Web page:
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A Wine Group tasting in Ely 09/11/2003 RJB

We've had wine group tastings in Ely before (one of our group now lives there), and so the title is not meant to signify too much other than to distinguish it from other Wine Group tastings written about in previous newsletters. The theme for this evening was white wines four years old or over, and Tempranillo and Pinot Noir. This slightly bizarre arrangement was to get away from the showy youthful whites that can all too often dominate a tasting, and we almost managed to stick to the theme had it not been for one of our number who brought along the Condrieu La Dorianne 2001 from Guigal. Possibly because it was the only young white on show, or more likely because that is the way it is,  it seemed too blousy a wine with too much trying to be got from it.

One of the older whites did make a point: how essential are fruit flavours in a wine. Ramonet's Chassagne-Montrachet Les Ruchottes 1993 was austere fairly lean stuff that I loved and thought needed yet more time. Others in the Group said it lacked fruit, but to me that wasn't the point: I love the steeliness of such wines and the nigh impenetrable slimline acidity. Two other white burgundies from Brocard and Domaine de Puligny-Montrachet from 1999 (possibly pushing the four year rule here) were sound and to my mind preferable to the bigger and more vegetal Art Series Chardonnay 1995 (Leeuwin Estate). A highly disappointing Pouilly Fume Pur Sang 1996 (Didier Dageneau) and a past it Bonnezeau 1976 from Chateau De Fesles made up the numbers.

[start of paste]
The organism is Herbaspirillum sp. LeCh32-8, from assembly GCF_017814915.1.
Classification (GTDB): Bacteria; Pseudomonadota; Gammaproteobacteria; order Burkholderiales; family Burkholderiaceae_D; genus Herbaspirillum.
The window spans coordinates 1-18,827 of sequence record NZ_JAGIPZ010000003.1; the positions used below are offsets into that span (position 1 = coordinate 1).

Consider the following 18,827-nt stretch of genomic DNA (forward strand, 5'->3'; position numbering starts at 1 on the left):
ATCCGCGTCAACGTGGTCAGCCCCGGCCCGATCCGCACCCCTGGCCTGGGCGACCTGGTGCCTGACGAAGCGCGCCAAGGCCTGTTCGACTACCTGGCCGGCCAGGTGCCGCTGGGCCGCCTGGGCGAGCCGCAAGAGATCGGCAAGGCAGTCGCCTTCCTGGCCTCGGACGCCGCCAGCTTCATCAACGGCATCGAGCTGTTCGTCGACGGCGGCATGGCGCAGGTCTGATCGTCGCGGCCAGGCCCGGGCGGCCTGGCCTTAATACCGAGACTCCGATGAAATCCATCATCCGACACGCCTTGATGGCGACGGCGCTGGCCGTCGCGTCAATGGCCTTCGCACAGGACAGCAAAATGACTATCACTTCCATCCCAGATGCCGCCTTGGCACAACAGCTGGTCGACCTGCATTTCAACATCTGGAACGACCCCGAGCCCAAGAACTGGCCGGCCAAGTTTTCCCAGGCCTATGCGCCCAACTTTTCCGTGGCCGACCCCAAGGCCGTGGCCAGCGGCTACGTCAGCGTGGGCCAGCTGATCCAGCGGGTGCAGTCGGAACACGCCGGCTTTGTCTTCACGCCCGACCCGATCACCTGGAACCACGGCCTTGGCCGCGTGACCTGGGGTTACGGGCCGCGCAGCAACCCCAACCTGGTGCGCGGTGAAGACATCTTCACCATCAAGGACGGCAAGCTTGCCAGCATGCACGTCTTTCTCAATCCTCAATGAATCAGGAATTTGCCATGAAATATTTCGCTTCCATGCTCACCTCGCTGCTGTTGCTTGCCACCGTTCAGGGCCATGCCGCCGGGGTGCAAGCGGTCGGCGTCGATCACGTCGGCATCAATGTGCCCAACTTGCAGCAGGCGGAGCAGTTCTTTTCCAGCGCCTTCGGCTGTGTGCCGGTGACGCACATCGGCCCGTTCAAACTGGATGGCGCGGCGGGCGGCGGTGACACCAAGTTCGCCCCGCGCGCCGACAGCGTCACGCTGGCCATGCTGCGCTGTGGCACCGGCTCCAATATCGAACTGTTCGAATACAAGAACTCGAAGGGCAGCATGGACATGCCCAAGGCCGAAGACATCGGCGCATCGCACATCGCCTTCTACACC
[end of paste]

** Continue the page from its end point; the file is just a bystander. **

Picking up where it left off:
The theme for the reds had, I think, been decided upon so that we could examine the similarities and in contrast the differences between Tempranillo and Pinot Noir. I think the evening was far from conclusive on this point even though we did manage by coincidence to have three of each. Of the Pinot Noirs I enjoyed the Gevry Chambertin Cazetieres 1992 (Armand Rousseau) and of the Tempranillos, Ygay Reserva Especial 1994 (Marquis de Murrieta). The V Pinot Noir 1998 (Valdivieso) did little to dissuade me that anywhere other than Burgundy will ever be the home of Pinot Noir and similarly the Champagne Demi-Sec (Veuve Clicquot) did little to persuade me that Demi-Sec is a style of fizz that has much merit.


added to Fine Wine Diary 09/11/2003   Return to top